Through The Eyes of a Stranger

November 10, 2011 in Detroit by Brian Rome

End of July went on a photo trip to Windsor and Detroit. I went with my friend Chris and eight other photographers. I have to admit that for me this was THE trip. We have been planning this since early spring, coordinating with colleges in Windsor. The main idea was to go into Detroit for the day. Leave Windsor as early as possible and stay over till exhaustion set in. The trip agenda was finally set and settled over a couple of very cold pints. We left Windsor at 5:30am and managed to get to Detroit (and customs) and our first stop by 6am.

We first stopped at Michigan Central Station. This can clearly be seen from the Windsor side. Very haunting! The morning was hot, steamy and a little uncomfortable. Guarded by Homeland Security entry was not something we contemplated.

Second stop on our tour was St. Agnes church. St.Agnes has been abandoned since 2006. It seemed that the scrappers have made quite the mess as most items of value have been removed making quite the mess. Quite a shame really.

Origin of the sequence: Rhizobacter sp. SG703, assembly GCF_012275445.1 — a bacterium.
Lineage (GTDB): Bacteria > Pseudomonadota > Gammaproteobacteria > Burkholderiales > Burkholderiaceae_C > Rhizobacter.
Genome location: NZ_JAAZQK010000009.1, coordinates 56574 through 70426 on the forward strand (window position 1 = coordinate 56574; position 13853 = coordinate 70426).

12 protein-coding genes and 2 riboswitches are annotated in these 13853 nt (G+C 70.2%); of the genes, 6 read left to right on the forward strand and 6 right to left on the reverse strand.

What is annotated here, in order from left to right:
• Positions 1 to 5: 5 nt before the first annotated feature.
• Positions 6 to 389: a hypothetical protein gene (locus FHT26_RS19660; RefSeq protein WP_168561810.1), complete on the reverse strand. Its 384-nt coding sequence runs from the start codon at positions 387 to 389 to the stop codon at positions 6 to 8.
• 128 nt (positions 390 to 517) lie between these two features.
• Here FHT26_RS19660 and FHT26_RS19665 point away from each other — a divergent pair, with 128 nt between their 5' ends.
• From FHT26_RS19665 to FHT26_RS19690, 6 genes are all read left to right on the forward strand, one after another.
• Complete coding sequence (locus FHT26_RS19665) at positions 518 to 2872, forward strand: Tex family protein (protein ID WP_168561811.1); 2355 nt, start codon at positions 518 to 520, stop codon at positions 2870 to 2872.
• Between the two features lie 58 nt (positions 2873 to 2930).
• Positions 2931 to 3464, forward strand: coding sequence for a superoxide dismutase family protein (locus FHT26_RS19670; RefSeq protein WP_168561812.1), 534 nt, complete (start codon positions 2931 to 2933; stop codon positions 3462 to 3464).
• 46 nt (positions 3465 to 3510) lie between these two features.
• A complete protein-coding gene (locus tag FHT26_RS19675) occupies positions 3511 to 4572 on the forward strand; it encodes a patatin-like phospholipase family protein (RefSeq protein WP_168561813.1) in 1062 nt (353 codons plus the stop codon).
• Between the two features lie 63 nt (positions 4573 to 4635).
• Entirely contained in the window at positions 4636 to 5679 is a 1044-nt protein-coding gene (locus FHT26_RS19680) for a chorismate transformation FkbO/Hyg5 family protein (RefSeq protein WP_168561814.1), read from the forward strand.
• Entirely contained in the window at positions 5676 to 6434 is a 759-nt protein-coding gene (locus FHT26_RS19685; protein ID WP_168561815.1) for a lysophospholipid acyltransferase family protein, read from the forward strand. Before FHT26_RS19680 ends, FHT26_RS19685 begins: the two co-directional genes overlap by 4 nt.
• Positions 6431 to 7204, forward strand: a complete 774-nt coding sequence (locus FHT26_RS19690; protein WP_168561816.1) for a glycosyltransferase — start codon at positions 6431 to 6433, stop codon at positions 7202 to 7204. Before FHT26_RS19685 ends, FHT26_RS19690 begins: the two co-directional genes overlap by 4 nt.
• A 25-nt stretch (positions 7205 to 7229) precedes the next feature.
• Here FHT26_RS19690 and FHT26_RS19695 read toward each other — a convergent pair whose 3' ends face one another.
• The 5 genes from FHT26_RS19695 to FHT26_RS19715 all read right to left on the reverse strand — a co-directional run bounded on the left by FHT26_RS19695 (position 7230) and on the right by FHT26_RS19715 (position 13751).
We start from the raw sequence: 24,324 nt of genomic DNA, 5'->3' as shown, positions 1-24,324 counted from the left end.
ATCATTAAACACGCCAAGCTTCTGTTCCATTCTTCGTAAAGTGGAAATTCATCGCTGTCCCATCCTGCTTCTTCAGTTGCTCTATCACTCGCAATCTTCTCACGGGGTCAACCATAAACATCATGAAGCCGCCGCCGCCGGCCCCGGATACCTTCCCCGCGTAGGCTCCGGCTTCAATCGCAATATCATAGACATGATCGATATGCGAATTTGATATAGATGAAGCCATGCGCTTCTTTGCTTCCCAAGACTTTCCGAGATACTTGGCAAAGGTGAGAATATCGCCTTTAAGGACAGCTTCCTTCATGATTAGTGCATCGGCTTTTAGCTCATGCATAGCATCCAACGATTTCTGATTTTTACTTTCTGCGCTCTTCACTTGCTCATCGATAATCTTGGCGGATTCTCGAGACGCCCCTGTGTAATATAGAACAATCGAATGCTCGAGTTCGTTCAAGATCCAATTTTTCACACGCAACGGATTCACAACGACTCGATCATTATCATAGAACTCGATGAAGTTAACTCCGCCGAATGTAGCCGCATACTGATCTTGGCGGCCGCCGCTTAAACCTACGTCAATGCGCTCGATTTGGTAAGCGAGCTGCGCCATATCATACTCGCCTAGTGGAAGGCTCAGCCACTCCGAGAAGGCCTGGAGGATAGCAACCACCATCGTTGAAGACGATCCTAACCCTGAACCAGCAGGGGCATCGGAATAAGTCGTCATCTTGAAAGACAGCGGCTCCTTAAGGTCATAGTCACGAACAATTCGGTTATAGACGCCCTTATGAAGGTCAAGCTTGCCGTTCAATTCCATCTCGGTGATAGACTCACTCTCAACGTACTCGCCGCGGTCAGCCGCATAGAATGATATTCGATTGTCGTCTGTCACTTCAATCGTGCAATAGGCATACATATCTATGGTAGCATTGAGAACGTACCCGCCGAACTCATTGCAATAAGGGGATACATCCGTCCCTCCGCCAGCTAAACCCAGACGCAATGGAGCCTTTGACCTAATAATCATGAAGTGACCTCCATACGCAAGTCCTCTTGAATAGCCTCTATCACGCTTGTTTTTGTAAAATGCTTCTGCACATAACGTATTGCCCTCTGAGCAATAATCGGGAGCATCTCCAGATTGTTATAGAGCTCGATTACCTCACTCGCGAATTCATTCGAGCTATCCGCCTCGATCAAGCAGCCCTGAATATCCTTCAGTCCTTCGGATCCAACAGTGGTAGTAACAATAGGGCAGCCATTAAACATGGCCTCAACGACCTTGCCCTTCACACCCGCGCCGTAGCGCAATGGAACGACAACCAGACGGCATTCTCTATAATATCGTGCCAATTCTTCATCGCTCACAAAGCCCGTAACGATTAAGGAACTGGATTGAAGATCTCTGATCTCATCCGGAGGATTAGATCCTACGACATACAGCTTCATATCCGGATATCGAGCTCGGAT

The next stop was the Eastown Theater. The Eastown had opened in 1930 and ran up to the late 1960’s and then a checkered history up to 1973 where it finally closed. In 2009 there was a fire which brought down the small apartment building behind the theater making quite the mess out of the Eastown. Difficult to shoot here as the only sources of light where the end and side doors. Others problems where a very large hole in it that was covered by a piece of plywood. The roof between the main floor and the balcony was falling apart and was basically just re-bar remaining. This is all while dodging all the garbage that was all over the floors.

The final stop was the Packard Plant. I have to tell you this was what I had been looking forward to the most. Since the initial planning , from everything I have read, the pictures I have seen there was nothing that could prepare you for the enormity and vastness of this building. From what the scrappers have taken from the building to what others have brought into the building you are in awe. “The Pack” had not been a functioning building for over 50 years it was not in bad shape. Our group had spent over 5 hours here and it seemed to go by in a flash.

In further blogs I’ll fill you in on some of the finer details of the trip.

Until then, keep the camera handy always ready.